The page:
In the past I’ve compared Scott Boras to Bobby “The Brain” Heenan.
As the evil wrestling manager with a penchant for chicanery, Heenan was the dastardly villain behind the heel in the wrestling ring; Boras has taken the same role for his clients with his skill at wrangling every single penny out of desperate club owners.
Both are brilliant at what they do.
The concept of “outside interference” has several connotations. In the wrestling ring, it entailed Heenan hitting the opponents of one of his charges with a folding chair, distracting the referee or forcing a disqualification to hold onto a title.
With Boras it comes from commenters, analysts and observers who feel it’s within their realm to advise players—like Jose Reyes—as to what they should and shouldn’t do in terms of his career.
The presumption inherent with opining that Reyes should stay with his current agents or leave them for Boras is beyond the scope of arrogant. It’s inexplicable.
Who or what gives them the insight, the knowledge, the audacity to say where a player should go; who should represent him; what his parameters should be in signing a contract?
After relentless stories and rumors that Reyes was “talking” to Boras, Reyes has chosen to stay with his longtime agent Peter Greenberg. It doesn’t sound as if he ever had any intention of leaving; it sounds as if Boras wanted to plant the story—in a Heenan/Pro Wrestling Illustrated sort of way—to pressure Reyes.
Reyes would have had reasons to go with Boras; he had reasons to stay with the Greenbergs. He chose to stay with the Greenbergs.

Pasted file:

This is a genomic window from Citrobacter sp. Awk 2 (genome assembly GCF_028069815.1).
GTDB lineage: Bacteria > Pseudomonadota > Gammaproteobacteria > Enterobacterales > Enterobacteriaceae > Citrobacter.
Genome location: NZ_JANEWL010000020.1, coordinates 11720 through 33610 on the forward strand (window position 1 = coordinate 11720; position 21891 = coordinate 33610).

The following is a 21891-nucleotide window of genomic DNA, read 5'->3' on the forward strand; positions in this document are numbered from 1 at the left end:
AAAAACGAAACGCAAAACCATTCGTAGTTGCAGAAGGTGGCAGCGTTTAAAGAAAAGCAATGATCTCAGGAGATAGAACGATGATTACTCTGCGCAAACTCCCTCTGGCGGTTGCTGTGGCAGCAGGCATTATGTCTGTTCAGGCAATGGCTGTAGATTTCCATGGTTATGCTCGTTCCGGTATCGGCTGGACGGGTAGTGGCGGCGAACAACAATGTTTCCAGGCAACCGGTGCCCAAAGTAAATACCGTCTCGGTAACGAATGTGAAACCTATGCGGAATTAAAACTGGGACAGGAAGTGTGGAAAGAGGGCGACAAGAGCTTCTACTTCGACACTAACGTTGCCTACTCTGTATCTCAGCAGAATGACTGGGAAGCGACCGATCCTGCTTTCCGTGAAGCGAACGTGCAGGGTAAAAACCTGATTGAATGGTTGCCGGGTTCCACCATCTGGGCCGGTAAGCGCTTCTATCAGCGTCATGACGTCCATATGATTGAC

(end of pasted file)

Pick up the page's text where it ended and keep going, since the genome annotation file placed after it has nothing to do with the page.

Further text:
Outsiders weighing in is perfectly acceptable in this era of everyone having a viewpoint and a forum to express it; in the time of instantaneous gratification via the internet, but in reality, it’s no one’s business but Reyes and those close to him.
Had he switched to Boras, he would have been roasted for being “greedy” and looking for dollars above all else. The same “experts” will either criticize Reyes for his lack of business savvy in staying with the Greenbergs or credit him for the perception of money being secondary.
Who knows what the truth is?
And more importantly, apart from insinuating yourself into the debate, what business is it of yours?
On another note regarding Reyes’s decision to remain with the Greenbergs, the Mets now have a window of opportunity that they may or may not want.
Had he gone with Boras, there was no chance of the Mets keeping him. Since he’s staying with his current representation, the impression of “money, money, money” isn’t as prevalent.
If the Mets truly intend to let Reyes leave, then they’re probably quietly unhappy that he didn’t switch to Boras. Had he done that, the public may have turned away from the “keep Reyes” brigade.
With Boras, he was going to go wherever the dollar figure was highest. Period.
Mets GM Sandy Alderson is skillful at pulling the levers and greasing the political axles; had Reyes chosen to hire Boras, Alderson would have framed it as an excuse for his departure.
But Reyes didn’t hire Boras.
If the Mets intend to make a competitive offer for Reyes—as opposed to a “show-me” offer to assuage the fans—the agent decision could play into a slightly lower price-tag to remain.
I get the idea he wants to stay.
Whether that translates into the team doing everything possible to make that happen will be made clearer as Alderson approaches the agents—the Greenbergs—with an offer, their response and how the leaks to the media are handled.
It could get messy.
Or it could be smoother than anyone anticipated.